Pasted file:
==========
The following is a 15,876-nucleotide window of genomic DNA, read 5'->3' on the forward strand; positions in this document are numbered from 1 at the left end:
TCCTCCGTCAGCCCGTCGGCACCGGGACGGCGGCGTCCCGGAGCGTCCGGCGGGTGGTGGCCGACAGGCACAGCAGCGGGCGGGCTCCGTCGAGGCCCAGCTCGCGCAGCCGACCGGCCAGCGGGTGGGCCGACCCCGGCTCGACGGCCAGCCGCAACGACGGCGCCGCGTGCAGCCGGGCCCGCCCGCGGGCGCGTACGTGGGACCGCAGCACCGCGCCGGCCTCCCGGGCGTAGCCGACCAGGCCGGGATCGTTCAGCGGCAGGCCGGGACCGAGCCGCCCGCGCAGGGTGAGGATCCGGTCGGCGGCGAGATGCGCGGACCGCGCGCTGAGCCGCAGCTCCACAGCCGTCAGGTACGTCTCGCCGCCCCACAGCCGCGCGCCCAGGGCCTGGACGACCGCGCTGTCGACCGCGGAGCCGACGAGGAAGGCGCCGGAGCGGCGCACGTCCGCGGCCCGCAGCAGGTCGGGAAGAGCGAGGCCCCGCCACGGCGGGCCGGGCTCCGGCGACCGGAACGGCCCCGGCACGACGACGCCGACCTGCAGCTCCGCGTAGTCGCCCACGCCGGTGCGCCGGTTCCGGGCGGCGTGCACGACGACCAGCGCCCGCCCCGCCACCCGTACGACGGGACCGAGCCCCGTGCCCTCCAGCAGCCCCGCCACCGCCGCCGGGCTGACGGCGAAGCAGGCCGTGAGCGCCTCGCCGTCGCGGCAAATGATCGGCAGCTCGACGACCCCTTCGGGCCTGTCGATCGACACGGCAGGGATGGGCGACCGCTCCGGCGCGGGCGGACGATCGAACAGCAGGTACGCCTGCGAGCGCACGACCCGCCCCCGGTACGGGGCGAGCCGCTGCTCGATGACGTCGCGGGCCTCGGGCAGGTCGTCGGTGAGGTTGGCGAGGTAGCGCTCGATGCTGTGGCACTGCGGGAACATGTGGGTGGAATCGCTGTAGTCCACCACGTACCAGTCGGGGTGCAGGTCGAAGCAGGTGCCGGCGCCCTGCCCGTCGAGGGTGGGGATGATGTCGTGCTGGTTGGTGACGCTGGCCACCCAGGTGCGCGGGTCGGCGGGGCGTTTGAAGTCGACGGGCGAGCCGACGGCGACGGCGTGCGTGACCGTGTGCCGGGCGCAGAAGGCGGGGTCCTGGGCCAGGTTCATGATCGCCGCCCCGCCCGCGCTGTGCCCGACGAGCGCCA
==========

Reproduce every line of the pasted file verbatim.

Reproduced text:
The following is a 15,876-nucleotide window of genomic DNA, read 5'->3' on the forward strand; positions in this document are numbered from 1 at the left end:
TCCTCCGTCAGCCCGTCGGCACCGGGACGGCGGCGTCCCGGAGCGTCCGGCGGGTGGTGGCCGACAGGCACAGCAGCGGGCGGGCTCCGTCGAGGCCCAGCTCGCGCAGCCGACCGGCCAGCGGGTGGGCCGACCCCGGCTCGACGGCCAGCCGCAACGACGGCGCCGCGTGCAGCCGGGCCCGCCCGCGGGCGCGTACGTGGGACCGCAGCACCGCGCCGGCCTCCCGGGCGTAGCCGACCAGGCCGGGATCGTTCAGCGGCAGGCCGGGACCGAGCCGCCCGCGCAGGGTGAGGATCCGGTCGGCGGCGAGATGCGCGGACCGCGCGCTGAGCCGCAGCTCCACAGCCGTCAGGTACGTCTCGCCGCCCCACAGCCGCGCGCCCAGGGCCTGGACGACCGCGCTGTCGACCGCGGAGCCGACGAGGAAGGCGCCGGAGCGGCGCACGTCCGCGGCCCGCAGCAGGTCGGGAAGAGCGAGGCCCCGCCACGGCGGGCCGGGCTCCGGCGACCGGAACGGCCCCGGCACGACGACGCCGACCTGCAGCTCCGCGTAGTCGCCCACGCCGGTGCGCCGGTTCCGGGCGGCGTGCACGACGACCAGCGCCCGCCCCGCCACCCGTACGACGGGACCGAGCCCCGTGCCCTCCAGCAGCCCCGCCACCGCCGCCGGGCTGACGGCGAAGCAGGCCGTGAGCGCCTCGCCGTCGCGGCAAATGATCGGCAGCTCGACGACCCCTTCGGGCCTGTCGATCGACACGGCAGGGATGGGCGACCGCTCCGGCGCGGGCGGACGATCGAACAGCAGGTACGCCTGCGAGCGCACGACCCGCCCCCGGTACGGGGCGAGCCGCTGCTCGATGACGTCGCGGGCCTCGGGCAGGTCGTCGGTGAGGTTGGCGAGGTAGCGCTCGATGCTGTGGCACTGCGGGAACATGTGGGTGGAATCGCTGTAGTCCACCACGTACCAGTCGGGGTGCAGGTCGAAGCAGGTGCCGGCGCCCTGCCCGTCGAGGGTGGGGATGATGTCGTGCTGGTTGGTGACGCTGGCCACCCAGGTGCGCGGGTCGGCGGGGCGTTTGAAGTCGACGGGCGAGCCGACGGCGACGGCGTGCGTGACCGTGTGCCGGGCGCAGAAGGCGGGGTCCTGGGCCAGGTTCATGATCGCCGCCCCGCCCGCGCTGTGCCCGACGAGCGCCA